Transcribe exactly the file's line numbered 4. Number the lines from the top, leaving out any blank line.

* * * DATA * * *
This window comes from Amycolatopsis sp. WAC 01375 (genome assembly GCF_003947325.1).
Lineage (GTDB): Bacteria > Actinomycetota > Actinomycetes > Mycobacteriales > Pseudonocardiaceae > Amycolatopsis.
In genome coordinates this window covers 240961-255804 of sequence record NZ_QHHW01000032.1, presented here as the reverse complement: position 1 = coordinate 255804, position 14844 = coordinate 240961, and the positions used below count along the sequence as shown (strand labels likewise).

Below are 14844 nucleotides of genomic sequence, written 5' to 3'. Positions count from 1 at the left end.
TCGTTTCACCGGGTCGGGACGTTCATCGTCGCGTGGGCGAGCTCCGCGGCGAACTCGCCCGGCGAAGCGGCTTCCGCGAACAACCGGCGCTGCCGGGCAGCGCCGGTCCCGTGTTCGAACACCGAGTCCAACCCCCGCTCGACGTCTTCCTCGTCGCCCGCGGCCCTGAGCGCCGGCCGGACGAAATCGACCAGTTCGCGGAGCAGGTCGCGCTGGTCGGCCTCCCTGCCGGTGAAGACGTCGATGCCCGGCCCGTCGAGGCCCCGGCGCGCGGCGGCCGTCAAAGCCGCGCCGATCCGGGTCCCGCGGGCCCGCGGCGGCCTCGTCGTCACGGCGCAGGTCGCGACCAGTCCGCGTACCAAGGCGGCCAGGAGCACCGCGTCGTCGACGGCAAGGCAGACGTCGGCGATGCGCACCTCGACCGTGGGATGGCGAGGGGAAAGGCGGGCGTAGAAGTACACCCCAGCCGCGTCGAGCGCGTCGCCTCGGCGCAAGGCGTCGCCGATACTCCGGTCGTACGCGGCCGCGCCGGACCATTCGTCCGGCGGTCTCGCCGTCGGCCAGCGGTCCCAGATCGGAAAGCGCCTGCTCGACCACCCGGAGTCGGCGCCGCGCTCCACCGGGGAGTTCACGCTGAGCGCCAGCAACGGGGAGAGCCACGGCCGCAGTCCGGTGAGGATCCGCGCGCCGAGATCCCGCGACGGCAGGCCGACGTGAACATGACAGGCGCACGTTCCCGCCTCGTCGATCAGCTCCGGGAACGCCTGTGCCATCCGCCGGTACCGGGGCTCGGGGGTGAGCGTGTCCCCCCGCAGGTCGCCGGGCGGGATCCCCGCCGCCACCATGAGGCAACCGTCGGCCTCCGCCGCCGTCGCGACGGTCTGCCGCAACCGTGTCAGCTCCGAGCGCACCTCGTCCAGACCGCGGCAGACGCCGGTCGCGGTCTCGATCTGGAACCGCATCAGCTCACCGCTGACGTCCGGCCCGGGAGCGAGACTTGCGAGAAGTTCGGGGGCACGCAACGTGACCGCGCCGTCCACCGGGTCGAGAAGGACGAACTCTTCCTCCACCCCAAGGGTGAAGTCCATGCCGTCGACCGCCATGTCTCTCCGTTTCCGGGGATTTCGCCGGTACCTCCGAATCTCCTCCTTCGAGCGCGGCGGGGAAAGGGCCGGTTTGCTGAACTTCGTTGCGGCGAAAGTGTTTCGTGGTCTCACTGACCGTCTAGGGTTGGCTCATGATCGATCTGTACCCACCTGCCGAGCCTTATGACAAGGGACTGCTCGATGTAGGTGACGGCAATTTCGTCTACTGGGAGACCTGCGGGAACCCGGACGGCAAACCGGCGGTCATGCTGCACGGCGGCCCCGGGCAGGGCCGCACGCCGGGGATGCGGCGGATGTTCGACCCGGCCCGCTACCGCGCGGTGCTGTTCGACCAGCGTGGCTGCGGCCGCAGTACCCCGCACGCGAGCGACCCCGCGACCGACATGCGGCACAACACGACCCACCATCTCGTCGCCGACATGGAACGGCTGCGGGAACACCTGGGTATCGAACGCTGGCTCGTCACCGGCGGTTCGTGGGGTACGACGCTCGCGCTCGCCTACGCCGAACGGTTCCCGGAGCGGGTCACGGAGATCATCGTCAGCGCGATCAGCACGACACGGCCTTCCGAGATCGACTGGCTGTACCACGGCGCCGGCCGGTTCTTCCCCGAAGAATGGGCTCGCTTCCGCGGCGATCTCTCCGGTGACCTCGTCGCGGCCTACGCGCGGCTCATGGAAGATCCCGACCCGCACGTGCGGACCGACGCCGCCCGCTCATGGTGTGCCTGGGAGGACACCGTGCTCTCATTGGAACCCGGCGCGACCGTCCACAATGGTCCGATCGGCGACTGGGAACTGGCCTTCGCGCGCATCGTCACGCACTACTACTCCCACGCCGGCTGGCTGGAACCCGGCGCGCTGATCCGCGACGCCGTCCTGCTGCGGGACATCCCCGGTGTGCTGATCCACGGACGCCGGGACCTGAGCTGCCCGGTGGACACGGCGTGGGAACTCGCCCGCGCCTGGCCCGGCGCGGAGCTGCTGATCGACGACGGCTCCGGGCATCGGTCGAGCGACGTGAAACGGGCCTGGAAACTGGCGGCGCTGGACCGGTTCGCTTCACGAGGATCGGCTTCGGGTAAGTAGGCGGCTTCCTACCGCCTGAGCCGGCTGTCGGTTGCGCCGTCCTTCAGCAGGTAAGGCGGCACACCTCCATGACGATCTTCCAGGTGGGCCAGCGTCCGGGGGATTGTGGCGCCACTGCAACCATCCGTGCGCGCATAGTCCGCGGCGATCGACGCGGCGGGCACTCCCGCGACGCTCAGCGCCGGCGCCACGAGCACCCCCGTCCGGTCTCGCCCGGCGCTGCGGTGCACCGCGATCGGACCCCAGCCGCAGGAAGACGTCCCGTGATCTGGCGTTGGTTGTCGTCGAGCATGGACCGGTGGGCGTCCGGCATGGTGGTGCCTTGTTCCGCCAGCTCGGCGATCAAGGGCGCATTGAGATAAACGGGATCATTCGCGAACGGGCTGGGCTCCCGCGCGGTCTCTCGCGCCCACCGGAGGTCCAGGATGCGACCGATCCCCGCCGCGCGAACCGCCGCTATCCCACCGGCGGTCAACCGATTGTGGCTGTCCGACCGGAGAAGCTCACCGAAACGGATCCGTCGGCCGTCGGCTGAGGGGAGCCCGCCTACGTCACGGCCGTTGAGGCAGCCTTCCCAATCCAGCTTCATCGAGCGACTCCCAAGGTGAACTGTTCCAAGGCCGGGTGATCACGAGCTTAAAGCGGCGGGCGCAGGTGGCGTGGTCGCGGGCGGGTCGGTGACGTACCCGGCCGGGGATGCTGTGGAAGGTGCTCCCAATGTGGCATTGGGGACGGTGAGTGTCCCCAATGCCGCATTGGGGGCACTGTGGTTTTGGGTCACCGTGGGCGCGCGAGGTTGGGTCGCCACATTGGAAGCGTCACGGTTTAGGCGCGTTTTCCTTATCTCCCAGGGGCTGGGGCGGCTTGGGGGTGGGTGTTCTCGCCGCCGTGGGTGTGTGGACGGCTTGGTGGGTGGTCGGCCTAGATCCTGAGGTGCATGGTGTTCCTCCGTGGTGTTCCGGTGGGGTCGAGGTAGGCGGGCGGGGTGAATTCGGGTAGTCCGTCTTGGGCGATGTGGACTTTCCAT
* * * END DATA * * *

Below are 14844 nucleotides of genomic sequence, written 5' to 3'. Positions count from 1 at the left end.